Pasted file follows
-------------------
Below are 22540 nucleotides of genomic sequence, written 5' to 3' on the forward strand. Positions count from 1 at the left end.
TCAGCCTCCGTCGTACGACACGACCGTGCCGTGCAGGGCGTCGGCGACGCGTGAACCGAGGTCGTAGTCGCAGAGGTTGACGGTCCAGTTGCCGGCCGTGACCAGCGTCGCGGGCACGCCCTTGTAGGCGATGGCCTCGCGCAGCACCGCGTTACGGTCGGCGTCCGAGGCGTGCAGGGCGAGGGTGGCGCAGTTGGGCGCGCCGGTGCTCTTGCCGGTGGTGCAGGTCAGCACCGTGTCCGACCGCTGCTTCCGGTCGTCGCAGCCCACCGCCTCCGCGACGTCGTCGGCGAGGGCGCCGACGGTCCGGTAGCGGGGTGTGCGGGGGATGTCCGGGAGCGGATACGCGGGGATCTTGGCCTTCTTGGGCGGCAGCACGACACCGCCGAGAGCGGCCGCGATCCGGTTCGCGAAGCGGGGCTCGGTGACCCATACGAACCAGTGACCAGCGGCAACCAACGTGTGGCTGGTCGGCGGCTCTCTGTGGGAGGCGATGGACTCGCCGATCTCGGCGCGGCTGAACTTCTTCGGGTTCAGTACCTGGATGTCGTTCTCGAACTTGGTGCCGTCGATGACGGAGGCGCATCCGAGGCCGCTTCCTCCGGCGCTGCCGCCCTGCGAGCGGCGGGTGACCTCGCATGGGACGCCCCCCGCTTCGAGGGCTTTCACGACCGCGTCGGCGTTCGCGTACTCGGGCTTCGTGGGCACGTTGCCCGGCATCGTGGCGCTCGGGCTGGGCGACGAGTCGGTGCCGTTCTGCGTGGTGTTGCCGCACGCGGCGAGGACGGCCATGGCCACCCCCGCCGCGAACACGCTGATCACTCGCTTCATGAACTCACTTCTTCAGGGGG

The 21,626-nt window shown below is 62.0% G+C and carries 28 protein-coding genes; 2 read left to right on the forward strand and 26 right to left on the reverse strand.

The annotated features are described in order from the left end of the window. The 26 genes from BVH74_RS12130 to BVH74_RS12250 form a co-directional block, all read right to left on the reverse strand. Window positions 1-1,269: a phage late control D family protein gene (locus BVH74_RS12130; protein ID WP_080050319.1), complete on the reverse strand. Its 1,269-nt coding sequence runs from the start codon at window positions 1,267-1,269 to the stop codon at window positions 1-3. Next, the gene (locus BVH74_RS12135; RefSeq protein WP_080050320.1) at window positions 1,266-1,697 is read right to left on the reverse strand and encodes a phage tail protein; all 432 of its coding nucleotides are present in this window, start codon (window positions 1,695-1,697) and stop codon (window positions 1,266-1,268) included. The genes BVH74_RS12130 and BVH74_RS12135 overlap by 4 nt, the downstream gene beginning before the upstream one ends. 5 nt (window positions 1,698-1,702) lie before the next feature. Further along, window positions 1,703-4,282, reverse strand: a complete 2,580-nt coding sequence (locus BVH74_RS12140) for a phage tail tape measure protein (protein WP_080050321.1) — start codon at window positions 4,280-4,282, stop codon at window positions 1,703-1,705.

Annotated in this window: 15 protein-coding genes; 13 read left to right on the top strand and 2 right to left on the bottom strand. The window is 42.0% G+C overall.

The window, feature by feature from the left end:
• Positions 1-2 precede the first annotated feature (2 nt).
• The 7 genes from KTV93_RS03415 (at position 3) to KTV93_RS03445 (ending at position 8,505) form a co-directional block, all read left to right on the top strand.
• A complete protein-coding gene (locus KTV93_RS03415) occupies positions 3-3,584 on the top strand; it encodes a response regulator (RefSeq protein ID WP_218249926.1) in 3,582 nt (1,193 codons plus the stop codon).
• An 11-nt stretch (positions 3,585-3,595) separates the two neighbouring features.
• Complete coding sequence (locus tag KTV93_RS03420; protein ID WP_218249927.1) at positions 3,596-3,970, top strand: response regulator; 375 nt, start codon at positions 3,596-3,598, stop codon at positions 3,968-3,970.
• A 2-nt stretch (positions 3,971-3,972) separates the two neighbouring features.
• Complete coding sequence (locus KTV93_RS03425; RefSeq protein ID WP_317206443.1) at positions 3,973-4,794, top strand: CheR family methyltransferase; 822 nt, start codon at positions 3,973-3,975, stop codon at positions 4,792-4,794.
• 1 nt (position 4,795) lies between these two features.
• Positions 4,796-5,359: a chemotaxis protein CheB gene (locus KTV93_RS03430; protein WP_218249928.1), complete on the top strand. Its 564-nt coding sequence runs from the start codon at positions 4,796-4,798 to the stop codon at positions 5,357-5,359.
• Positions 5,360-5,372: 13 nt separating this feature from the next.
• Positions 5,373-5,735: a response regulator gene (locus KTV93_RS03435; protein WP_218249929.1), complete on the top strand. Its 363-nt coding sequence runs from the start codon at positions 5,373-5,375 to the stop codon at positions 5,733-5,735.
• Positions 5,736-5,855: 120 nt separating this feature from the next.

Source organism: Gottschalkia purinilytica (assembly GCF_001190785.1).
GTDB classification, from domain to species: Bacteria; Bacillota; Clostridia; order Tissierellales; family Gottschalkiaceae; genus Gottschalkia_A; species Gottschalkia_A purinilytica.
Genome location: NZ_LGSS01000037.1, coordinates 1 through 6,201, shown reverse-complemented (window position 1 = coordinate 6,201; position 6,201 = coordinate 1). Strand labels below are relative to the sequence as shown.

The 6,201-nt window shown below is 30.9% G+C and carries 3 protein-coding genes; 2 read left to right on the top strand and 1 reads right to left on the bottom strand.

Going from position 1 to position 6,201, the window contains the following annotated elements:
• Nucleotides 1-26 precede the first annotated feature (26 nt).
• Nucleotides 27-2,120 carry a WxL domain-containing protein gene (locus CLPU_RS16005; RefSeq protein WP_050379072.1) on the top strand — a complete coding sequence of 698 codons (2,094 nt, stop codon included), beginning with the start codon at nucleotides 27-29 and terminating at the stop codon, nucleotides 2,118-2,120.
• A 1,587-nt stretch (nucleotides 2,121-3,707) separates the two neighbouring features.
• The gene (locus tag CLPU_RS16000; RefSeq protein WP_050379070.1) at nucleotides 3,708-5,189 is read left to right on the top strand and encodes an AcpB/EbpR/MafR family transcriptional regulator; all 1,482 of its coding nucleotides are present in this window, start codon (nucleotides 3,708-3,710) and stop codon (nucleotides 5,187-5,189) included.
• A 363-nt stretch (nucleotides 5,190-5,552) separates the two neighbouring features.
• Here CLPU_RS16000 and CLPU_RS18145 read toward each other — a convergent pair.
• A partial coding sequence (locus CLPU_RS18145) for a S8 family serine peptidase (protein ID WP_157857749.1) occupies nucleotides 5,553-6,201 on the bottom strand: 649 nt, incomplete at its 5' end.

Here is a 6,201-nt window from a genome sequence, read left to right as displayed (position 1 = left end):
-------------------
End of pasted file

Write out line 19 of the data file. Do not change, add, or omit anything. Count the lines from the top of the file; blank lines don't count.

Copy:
Source organism: Gottschalkia purinilytica (assembly GCF_001190785.1).